The first Monday in August offers a long weekend to many Canadians. Each province, however, has adopted a different name for the civic holiday. We hear it called Saskatchewan Day, British Columbia Day, Natal Day (Nova Scotia), and Terry Fox Day (Manitoba). Cites in Ontario have each chosen to name the holiday after a former leader or pioneer such as Alexander McKenzie (Sarnia), Simcoe (Toronto), George Hamilton (Hamilton), of Peter Robinson (Peterborough).
Nunavut, Northwest Territories and Prince Edward Island recognize the first Monday of August as a statutory holiday. Quebec, Yukon Newfoundland and Labrador do not celebrate on that date but instead have chosen other days in the summer for civic holidays.
In 1974 the government of Alberta declared that the first Monday of August to be an annual holiday that would be called Heritage Day. This is not a statutory holiday so companies and organizations have an option as to whether they will be open for business or not.
Because this holiday is in the middle of the summer, Canadians have a variety of options. Some use the long weekend to go out of town while others spend time at home with family and friends. Many enjoy visiting museums, festivals or multicultural events that focus on the birth of our nation and the uniqueness of our people.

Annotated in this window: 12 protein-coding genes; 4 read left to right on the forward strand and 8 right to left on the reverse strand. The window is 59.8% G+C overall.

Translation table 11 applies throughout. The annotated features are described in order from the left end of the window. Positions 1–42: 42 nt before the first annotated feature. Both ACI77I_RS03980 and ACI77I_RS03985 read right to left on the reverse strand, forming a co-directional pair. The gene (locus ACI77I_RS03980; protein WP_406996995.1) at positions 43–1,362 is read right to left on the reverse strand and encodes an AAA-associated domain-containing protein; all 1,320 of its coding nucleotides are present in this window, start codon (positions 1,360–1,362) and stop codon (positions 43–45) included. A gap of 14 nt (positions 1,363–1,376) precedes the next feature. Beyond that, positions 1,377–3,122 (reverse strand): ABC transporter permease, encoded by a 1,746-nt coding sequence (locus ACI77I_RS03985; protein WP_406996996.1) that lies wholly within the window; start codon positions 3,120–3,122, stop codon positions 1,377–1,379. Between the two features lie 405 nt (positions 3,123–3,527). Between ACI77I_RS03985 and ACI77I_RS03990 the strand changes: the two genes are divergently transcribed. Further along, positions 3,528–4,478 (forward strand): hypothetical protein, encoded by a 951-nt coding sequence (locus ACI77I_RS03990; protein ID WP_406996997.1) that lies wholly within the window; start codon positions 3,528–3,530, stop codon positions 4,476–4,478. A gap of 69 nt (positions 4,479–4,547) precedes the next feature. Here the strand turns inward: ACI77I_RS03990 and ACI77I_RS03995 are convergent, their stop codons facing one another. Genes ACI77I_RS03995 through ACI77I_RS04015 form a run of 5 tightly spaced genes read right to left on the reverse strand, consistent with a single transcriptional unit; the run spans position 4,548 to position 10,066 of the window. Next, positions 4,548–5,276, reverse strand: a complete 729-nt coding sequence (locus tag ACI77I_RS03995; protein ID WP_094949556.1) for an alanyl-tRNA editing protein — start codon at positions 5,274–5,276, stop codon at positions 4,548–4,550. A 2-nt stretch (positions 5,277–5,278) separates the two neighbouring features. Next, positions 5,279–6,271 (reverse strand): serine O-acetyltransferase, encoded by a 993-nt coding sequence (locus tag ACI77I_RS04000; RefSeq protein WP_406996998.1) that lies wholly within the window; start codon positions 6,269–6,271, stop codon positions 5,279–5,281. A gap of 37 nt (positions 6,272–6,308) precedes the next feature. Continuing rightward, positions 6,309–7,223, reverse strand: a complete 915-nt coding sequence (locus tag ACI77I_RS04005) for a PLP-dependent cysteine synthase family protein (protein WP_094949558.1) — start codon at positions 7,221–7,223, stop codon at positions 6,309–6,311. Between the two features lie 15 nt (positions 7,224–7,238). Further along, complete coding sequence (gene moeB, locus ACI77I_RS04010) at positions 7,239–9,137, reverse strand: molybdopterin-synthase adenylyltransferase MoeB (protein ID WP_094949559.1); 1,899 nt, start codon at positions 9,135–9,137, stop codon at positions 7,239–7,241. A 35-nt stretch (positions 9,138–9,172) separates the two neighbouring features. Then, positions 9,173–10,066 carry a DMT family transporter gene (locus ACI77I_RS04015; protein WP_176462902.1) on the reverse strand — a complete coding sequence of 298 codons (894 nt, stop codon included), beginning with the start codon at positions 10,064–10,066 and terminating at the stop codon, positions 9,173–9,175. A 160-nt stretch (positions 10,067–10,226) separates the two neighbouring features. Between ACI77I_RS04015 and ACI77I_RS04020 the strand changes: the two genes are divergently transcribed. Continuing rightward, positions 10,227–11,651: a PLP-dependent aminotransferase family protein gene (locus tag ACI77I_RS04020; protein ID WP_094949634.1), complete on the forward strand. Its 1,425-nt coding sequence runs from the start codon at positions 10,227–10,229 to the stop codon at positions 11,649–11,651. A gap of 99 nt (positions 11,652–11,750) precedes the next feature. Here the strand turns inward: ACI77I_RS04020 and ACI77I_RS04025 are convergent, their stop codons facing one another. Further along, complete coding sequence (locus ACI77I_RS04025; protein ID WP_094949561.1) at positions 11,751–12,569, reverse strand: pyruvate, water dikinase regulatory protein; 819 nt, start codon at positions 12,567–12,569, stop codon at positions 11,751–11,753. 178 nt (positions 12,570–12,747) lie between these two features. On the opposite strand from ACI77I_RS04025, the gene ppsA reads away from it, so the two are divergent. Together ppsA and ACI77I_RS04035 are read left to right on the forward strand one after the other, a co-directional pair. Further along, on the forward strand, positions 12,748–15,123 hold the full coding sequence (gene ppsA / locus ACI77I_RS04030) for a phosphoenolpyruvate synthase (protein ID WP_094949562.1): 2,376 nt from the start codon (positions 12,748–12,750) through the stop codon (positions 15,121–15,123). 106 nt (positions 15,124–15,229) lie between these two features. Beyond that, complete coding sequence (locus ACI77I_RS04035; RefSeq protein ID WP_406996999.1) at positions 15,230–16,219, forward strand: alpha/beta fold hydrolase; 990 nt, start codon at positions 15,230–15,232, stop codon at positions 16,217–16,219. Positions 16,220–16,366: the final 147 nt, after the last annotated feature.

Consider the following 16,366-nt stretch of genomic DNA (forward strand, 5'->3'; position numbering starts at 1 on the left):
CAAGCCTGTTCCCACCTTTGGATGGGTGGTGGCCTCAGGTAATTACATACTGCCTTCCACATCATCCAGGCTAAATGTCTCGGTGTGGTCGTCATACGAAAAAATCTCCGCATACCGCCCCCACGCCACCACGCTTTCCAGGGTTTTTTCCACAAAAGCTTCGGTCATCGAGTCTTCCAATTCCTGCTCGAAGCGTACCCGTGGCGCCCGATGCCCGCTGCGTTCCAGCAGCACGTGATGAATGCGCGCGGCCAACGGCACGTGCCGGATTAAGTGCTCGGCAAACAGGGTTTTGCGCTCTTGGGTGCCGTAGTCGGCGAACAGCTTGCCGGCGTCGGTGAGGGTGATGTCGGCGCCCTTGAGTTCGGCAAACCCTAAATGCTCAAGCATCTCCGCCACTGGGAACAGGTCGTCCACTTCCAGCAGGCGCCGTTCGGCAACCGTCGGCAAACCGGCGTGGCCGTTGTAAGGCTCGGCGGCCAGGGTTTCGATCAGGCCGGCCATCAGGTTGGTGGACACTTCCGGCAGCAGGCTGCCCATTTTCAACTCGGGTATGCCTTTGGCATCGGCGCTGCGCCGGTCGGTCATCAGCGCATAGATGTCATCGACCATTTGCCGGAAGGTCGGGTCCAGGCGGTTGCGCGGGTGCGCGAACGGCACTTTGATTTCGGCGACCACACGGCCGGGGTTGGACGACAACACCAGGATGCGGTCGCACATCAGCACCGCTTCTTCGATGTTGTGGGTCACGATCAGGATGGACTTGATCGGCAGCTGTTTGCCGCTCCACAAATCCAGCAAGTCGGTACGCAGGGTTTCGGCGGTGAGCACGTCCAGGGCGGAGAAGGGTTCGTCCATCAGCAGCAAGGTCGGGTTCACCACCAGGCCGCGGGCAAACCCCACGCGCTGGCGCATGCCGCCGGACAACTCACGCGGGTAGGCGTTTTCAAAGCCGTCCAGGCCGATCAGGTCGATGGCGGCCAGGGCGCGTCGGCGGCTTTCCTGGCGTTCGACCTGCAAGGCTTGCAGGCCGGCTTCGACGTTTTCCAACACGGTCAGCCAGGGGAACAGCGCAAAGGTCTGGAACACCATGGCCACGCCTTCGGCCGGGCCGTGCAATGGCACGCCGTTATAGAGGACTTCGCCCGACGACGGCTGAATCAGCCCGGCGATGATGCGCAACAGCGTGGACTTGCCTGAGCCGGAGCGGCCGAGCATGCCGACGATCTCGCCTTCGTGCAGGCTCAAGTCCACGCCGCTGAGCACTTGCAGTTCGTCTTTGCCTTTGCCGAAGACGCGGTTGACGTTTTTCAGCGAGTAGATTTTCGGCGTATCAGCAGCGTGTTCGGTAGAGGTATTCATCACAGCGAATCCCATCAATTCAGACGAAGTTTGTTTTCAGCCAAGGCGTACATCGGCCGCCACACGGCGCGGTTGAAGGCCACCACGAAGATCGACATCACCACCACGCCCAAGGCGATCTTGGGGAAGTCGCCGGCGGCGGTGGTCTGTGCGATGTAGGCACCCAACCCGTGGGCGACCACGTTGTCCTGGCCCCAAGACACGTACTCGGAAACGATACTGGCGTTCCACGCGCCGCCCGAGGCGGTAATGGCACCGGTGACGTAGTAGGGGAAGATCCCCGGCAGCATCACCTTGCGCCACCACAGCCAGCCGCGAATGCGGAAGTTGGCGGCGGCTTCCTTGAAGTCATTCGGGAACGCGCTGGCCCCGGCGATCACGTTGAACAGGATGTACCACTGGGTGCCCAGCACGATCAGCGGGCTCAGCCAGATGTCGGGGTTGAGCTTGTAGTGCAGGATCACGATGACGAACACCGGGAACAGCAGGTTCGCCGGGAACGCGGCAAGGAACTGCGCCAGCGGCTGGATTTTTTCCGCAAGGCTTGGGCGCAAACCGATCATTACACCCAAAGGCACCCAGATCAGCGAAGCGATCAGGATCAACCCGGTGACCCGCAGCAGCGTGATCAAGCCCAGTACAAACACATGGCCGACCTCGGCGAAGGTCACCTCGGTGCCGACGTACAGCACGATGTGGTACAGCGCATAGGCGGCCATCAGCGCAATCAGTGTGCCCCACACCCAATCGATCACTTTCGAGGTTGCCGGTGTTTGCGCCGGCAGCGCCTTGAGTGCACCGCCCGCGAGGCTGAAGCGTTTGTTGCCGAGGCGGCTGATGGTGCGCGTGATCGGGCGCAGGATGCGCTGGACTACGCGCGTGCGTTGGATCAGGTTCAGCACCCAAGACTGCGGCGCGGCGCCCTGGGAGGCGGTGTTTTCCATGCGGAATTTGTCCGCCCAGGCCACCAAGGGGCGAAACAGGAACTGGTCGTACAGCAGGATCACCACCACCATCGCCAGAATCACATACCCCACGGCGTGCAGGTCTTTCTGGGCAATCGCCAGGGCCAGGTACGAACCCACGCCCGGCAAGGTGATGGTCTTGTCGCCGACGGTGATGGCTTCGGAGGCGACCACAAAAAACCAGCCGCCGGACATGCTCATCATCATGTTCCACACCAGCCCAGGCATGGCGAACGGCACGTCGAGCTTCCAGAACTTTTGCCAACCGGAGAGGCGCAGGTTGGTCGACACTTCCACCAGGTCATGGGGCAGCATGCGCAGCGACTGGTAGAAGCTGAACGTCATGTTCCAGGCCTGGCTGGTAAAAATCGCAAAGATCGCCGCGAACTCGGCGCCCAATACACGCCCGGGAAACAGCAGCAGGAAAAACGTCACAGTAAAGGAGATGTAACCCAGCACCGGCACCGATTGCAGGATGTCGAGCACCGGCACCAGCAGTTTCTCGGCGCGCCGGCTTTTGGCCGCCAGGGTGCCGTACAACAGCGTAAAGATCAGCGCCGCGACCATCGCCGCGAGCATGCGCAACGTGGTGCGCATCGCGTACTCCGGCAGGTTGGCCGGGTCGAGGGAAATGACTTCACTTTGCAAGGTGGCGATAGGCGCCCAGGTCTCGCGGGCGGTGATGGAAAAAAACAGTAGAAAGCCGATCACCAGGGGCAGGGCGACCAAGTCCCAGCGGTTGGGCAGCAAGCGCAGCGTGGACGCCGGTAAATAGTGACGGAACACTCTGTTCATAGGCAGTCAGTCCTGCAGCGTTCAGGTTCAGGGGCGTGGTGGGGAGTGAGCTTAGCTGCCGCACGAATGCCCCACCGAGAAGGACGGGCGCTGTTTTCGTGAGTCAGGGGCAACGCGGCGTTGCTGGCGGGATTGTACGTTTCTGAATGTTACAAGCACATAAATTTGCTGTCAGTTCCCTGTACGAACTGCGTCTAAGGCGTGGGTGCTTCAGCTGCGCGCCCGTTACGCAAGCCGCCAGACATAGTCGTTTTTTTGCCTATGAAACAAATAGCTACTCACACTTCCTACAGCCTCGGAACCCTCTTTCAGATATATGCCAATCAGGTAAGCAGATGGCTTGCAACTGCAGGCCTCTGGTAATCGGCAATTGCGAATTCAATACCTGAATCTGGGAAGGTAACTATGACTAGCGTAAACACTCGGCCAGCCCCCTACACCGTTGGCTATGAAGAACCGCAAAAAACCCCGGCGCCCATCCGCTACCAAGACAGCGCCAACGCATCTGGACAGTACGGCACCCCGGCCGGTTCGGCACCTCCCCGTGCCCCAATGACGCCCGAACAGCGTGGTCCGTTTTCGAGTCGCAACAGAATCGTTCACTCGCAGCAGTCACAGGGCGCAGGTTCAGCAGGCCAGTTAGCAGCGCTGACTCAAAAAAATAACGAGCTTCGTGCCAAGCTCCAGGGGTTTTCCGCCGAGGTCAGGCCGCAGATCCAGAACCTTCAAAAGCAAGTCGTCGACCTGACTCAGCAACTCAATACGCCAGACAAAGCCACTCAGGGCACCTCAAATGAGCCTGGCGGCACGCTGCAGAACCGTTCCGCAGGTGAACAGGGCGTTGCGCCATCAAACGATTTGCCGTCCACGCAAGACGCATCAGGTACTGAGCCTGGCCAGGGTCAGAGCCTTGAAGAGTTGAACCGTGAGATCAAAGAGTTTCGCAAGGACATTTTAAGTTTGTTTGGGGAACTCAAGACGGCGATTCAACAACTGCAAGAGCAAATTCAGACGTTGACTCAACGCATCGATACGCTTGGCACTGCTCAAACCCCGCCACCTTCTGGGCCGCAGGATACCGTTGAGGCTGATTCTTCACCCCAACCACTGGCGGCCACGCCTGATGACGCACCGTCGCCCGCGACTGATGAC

There isn’t any specific way to observe the first Monday of August holiday and so I am going to make a suggestion.
Sometime during the day, no matter where you are at the time, ponder the following questions:
1. Would I have had the courage of my ancestors to leave the homeland, family and friends in order to move to a new country and become a pioneer?
2. How would I have handled life in a sod hut without any conveniences such as running water, electricity and paved roads?
3. What skills do I have that would have helped with my survival? Could I build a house out of my surroundings? Are my hand stitching skills adequate to make clothing? Would I be able to make meals from nature without store-bought goods?
4. What do I know about the experiences of my ancestors that I can share with the next generation?
5. Are there examples in my family tree of individuals whose lives offer this generation healthy pride and hope for the future?
6. When I examine my own life, can I name at least ten things for which I am truly thankful?
7. How am I contributing to the growth and well-being of Canada and my province?
8. Knowing that it won’t be long until my life will be viewed as part of history, what can I leave as a legacy for this generation and those who are yet to come?
Have an enjoyable and thoughtful long weekend!
Source by Linda Hancock